Typically, you would want to use AR rendering to display information about real-world objects with a known position in the real world. You will need to do so when the user is near that object, according to their own current position in the real world. You can use the Android location providers available in the host device to determine when the user is near such an object.

A position in world coordinates has a latitude, longitude, and altitude. In order to associate your graphic display object with a real-world object, you must translate the current world position of the user and the known position of the target object into a set of cylindrical coordinates, and use those to register the dynamic display object with the AR engine.

The AR API provides this method to perform the conversion:


The methodcombines the current real-world position of the user with the real-world position of the object of interest, and returns a position in cylindrical coordinates.

PointF convertCoordinateSystemFromWorldToCylindrical (
               PointInWorldCoordinate viewingLocation, 
               PointInWorldCoordinate targetLocation)
viewingLocation  The real-world position of the SmartEyeglass user, from which the target object can be seen.
targetLocation  The real-world position of the real-world object of interest.

The sample SampleARConvertCoordinateSystemExtension, available in the SmartEyeglass SDK, shows how to use this conversion method, and how to use the resulting position to register the graphic object.

Register an object for AR rendering

The AR engine can render both dynamic and fixed-place objects at the same time.

  • A dynamically placed object is associated with a position in the cylindrical coordinate system, and appears when that position is in view. Its position on the display depends on where the user is looking, with respect to a real-world location.
  • A fixed-place object is associated with a specific position in the glass coordinate system. It always appears at that position on the display, rather than a position that varies with the user’s head position and attitude.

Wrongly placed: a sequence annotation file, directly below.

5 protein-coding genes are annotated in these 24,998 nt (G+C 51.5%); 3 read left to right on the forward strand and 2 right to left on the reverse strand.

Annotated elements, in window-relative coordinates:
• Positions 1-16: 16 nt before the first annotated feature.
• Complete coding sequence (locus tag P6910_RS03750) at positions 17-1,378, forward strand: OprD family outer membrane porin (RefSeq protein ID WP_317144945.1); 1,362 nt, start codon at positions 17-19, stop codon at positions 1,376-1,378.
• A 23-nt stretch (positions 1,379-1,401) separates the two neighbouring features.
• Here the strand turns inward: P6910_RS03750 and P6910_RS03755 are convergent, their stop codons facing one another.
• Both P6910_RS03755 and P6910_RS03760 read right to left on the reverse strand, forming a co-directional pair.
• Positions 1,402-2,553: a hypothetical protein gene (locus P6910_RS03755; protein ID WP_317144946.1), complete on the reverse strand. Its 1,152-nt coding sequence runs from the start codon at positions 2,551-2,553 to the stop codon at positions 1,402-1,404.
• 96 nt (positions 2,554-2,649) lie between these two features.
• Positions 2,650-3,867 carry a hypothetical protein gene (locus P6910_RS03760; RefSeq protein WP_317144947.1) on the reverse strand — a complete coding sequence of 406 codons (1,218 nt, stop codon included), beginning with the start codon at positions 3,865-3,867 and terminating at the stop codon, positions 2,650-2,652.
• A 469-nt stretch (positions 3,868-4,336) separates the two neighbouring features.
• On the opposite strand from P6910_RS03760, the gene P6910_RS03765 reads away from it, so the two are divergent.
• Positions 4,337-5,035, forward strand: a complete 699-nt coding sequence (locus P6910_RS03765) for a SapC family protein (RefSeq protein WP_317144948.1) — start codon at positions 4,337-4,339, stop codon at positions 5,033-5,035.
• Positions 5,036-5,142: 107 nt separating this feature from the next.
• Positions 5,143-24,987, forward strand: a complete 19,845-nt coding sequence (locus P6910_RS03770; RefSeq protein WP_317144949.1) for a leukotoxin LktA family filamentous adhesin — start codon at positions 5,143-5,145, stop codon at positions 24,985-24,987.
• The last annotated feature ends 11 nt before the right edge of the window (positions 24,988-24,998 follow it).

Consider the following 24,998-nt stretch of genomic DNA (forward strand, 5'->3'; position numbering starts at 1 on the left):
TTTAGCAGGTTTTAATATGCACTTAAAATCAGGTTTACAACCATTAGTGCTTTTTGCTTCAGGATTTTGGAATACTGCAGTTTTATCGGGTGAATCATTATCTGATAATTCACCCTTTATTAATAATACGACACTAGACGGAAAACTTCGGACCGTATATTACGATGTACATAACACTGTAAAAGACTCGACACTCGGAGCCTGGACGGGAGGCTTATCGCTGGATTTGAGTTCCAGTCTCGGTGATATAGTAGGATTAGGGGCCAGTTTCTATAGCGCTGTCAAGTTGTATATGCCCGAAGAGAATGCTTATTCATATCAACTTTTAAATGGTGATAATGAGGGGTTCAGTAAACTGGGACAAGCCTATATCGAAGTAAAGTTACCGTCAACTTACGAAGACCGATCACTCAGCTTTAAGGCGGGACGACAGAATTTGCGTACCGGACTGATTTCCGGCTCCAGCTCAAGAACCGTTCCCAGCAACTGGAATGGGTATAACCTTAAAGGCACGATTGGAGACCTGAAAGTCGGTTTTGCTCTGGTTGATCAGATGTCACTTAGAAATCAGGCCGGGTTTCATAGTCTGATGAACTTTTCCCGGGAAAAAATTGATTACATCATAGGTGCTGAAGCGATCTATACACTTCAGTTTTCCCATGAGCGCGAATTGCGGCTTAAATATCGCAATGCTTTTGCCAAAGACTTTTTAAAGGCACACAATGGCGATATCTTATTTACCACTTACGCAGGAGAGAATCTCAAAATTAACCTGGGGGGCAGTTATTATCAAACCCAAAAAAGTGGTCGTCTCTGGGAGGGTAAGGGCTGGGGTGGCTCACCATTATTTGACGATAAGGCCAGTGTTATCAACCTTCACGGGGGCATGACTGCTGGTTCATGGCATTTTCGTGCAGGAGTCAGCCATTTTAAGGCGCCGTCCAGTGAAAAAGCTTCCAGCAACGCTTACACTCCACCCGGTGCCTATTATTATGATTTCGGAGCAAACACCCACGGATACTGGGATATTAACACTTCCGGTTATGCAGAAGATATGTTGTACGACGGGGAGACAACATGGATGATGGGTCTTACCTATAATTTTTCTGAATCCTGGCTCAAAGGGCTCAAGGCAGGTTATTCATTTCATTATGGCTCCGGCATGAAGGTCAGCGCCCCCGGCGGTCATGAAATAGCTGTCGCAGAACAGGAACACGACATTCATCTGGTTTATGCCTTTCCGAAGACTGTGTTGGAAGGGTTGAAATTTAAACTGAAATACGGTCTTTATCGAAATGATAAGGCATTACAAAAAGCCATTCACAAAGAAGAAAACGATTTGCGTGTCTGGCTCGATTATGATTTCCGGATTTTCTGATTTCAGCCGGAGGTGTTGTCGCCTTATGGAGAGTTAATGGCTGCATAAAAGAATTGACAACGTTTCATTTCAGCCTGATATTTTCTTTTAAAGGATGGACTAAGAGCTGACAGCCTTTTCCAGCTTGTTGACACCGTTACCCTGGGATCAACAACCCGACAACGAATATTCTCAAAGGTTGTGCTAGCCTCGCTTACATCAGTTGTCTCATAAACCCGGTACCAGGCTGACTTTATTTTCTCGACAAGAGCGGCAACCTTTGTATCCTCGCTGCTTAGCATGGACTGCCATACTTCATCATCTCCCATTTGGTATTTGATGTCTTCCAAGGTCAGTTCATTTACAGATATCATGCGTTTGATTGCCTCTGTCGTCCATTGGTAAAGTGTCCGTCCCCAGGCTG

The SampleARCylindricalExtension demonstrates how to combine dynamic objects with fixed-place objects.

Any AR object can be static or animated. A static object is associated with a single image, while an animated object is associated with a set of images which are rendered in a repeating sequence. The SampleARAnimationExtension demonstrates how to register and display animations.

When registration succeeds, the AR rendering engine sends the unique ID of the registered object to your callback for the onARRegistrationResult event.

Add a dynamic object to the AR rendering system

A dynamic object is represented by a CylindricalRenderObject instance. When you create an object of this type, you provide a  a position in the cylindrical coordinate system, and a unique ID that associates it with a bitmap to be rendered at that position.

Use SmartEyeglassControlUtils.registerARObject(RenderObject) to register your object with the AR rendering engine. The object is rendered when the associated position is in the device view.

These are the functions you use to define and register a dynamic object:

object = CylindricalRenderObject(final int objectId, final Bitmap bitmap,
               final int order, final int objectType,
               final float h, final float v)

These are the arguments that you supply to define the dynamic object:

objectId A unique object ID that identifies the object in callbacks that are invoked after registration is completed.
bitmap  The object bitmap for a static object, or the initial bitmap for an animated object.
order The occlusion order of this object, relative to other objects being rendered. Objects with lower values are in front of those with higher values. 0 means this object is in the foreground, and appears on top of any object with a higher value.
objectType The type constant for the data associated with this object, one of:


(See “ Using AR animations” below for more information.)

h, v The horizontal and vertical angles in degrees of the object to be rendered, in the cylindrical coordinate system. The horizontal angle is 0.0 to 360.0 degrees, where 0 is north and 180 is south.